See, for example, par 3.114: "The Committee notes, however, that according to Dr Matthew Rimmer, an academic from the Australian National University, in relation to e-books and software sold through Apple's app store, content is sold under an `agency agreement', according to which prices are set by the publisher or rights holder. In these cases the retailer acts as an agent and takes a percentage of each sale, but does not set the price. According to Dr Rimmer, Apple and a number of publishers are subject to an antitrust investigation in the United States as a result of price fixing concerns arising from the agency agreement."

And a quote from a publisher in par 4.58: "An e-book may be accessed electronically but it always remains the property of the publisher. An e-book purchaser merely acquires a license or the right to access and read the contents of a file they download. They cannot perform any actual process or manipulation with the contents of the e-book file and should not transfer it or its contents - which are subject to copyright - to anyone else." (Of course the owner of the rights is the one who controls the price people pay to use the contents.)

Prices of ebooks published by those publishers subject to the antitrust (price fixing, basically) suit in the US have dropped since they were forced to settle the suit against them and drop the agency agreement. Prior to that Amazon was *forced* into accepting publishers' prices in order to sell their (those publishers') books, and they (Amazon) are still not allowed to discount ebooks the way they can with paper books.

In reply to an earlier post on Nov 4, 2013, 12:11:21 AM PST
Loz says:
Got a link or something to back up your claims?

In reply to an earlier post on Nov 4, 2013, 12:11:55 AM PST
CBRetriever says:
and that suit only applies to book prices for US customers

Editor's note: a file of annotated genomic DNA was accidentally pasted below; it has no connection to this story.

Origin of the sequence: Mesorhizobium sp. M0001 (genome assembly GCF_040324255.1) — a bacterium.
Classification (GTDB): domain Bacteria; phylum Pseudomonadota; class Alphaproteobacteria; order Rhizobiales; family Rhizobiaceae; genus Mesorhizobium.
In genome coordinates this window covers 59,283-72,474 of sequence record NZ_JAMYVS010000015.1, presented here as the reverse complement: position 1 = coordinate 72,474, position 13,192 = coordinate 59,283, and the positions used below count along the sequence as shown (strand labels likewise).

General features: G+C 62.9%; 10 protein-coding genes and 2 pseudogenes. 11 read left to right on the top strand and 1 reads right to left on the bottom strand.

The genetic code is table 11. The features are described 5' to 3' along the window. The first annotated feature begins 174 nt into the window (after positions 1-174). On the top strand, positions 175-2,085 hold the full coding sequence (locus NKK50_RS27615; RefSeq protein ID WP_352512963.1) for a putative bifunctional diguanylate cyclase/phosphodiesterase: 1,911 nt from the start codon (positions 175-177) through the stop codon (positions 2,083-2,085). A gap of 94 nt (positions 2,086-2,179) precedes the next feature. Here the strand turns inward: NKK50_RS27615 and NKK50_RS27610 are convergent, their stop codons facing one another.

In reply to an earlier post on Nov 4, 2013, 12:16:59 AM PST
Books are essential items, King Al :-)

In reply to an earlier post on Nov 4, 2013, 12:24:38 AM PST
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In reply to an earlier post on Nov 4, 2013, 12:25:48 AM PST
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In reply to an earlier post on Nov 4, 2013, 12:27:13 AM PST
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In reply to an earlier post on Nov 4, 2013, 12:29:18 AM PST
King Al says:
No. It is not predatory pricing to price items at what the market will bear. Many people feel that ebooks are worth MORE than paper books and will never buy another paper book.

If you don't like it, you have the choice not to buy it.

In reply to an earlier post on Nov 4, 2013, 12:32:00 AM PST
Loz says:
Right there with you Al. I have no intention of buying paper books again unless it is a textbook or something. But for me, 95% of what I buy is cheaper than a paperbook anyway. Or free. :)

In reply to an earlier post on Nov 4, 2013, 12:50:54 AM PST
CBRetriever says:
http://www.usnews.com/news/articles/2013/10/24/chart-amazons-profits-in-perspective

Thursday, Amazon will release its latest earnings report, and analysts are buzzing about when the company will finally show profits from all its long-term investments. Compared to other large tech companies, Amazon's profits don't seem to match up to its revenues.

and here are some other interesting articles:

http://www.fancygoods.com.au/tim/2010/04/14/why-cant-australians-buy-the-ebooks-they-want/
http://www.crikey.com.au/2012/01/24/the-international-agreement-to-gouge-e-book-customers/ (this blames Apple and the publishers)
http://www.teleread.com/ebooks/australia-says-no-worries-on-apple-ebook-pricing/
http://www.geekinsydney.com/626/ebooks-and-software-gouge-us-because-you-can-until-you-cant/

In reply to an earlier post on Nov 4, 2013, 12:57:51 AM PST
KessaJo says:
So, buy whatever you want.

In reply to an earlier post on Nov 4, 2013, 1:01:23 AM PST
KessaJo says:
I think by, predatory pricing, the OP means that if it isn't priced where they want it to be...

In reply to an earlier post on Nov 4, 2013, 2:09:39 AM PST
musicmomma says:
I want to buy a different car but they are not priced where I want it to be. Who can I complain to?

I had a co-worker who bought a Nook (her first mistake) and complained about the price of ebooks. She tried to convience me it was not a "real" book. I asked her what part of the book she did not get. She looked at me like I was crazy. I told her she received the whole book--you pay for the whole book. If you don't like the price of ebooks, you should have checked out the prices before you bought the Nook. She was not happy with my answer. Too Bad!!!!
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This discussion

Discussion in:  Kindle forum
Participants:  31
Total posts:  128
Initial post:  Nov 3, 2013
Latest post:  Nov 6, 2013